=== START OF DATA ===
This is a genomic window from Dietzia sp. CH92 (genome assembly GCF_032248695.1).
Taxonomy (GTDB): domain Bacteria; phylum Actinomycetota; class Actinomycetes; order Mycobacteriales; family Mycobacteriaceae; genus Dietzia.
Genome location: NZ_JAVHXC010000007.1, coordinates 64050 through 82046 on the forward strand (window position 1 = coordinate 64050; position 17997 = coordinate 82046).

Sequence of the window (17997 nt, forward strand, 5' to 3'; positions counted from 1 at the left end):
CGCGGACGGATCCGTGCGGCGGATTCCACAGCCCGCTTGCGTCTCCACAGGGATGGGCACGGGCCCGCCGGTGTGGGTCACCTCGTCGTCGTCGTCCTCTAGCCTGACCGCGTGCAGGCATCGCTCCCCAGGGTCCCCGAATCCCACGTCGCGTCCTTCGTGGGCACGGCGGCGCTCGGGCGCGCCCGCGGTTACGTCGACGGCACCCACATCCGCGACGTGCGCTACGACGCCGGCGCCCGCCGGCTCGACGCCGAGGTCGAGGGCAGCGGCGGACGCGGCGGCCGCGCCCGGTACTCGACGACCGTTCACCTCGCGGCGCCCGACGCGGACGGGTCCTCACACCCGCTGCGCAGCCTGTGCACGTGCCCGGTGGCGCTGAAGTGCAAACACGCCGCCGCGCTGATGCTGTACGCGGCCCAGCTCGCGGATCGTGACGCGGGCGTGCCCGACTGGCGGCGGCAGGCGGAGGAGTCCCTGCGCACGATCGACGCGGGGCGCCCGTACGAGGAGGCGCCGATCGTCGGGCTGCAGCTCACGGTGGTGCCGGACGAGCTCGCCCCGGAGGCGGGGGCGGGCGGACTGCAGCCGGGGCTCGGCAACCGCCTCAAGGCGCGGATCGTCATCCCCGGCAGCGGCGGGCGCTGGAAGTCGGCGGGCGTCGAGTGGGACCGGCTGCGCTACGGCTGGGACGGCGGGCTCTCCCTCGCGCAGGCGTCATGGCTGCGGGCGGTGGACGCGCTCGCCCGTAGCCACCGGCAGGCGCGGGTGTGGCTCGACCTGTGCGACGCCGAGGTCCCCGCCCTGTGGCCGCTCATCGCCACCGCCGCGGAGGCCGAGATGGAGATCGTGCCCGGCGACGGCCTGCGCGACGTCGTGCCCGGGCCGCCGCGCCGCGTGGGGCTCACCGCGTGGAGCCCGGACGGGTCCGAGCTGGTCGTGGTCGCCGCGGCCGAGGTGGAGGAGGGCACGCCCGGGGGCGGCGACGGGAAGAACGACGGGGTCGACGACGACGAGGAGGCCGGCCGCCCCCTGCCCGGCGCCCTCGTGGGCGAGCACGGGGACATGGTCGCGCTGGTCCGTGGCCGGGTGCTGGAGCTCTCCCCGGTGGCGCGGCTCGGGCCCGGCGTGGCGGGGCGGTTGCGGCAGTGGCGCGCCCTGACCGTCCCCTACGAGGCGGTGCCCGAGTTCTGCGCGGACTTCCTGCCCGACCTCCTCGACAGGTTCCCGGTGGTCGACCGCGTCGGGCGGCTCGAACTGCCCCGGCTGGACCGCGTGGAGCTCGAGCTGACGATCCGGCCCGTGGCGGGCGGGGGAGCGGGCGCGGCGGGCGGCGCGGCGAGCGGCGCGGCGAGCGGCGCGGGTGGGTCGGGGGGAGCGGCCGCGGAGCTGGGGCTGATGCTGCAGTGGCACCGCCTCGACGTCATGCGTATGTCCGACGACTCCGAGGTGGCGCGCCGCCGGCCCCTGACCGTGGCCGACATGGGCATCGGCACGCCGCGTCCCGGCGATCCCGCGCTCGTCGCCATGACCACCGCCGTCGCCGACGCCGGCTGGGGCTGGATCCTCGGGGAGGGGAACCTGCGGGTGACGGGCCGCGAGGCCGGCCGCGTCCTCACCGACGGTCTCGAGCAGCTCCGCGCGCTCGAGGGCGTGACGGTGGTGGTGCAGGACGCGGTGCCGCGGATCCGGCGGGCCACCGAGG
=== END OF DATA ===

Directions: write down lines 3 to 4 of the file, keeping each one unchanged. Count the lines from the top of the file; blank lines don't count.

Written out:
Genome location: NZ_JAVHXC010000007.1, coordinates 64050 through 82046 on the forward strand (window position 1 = coordinate 64050; position 17997 = coordinate 82046).

Sequence of the window (17997 nt, forward strand, 5' to 3'; positions counted from 1 at the left end):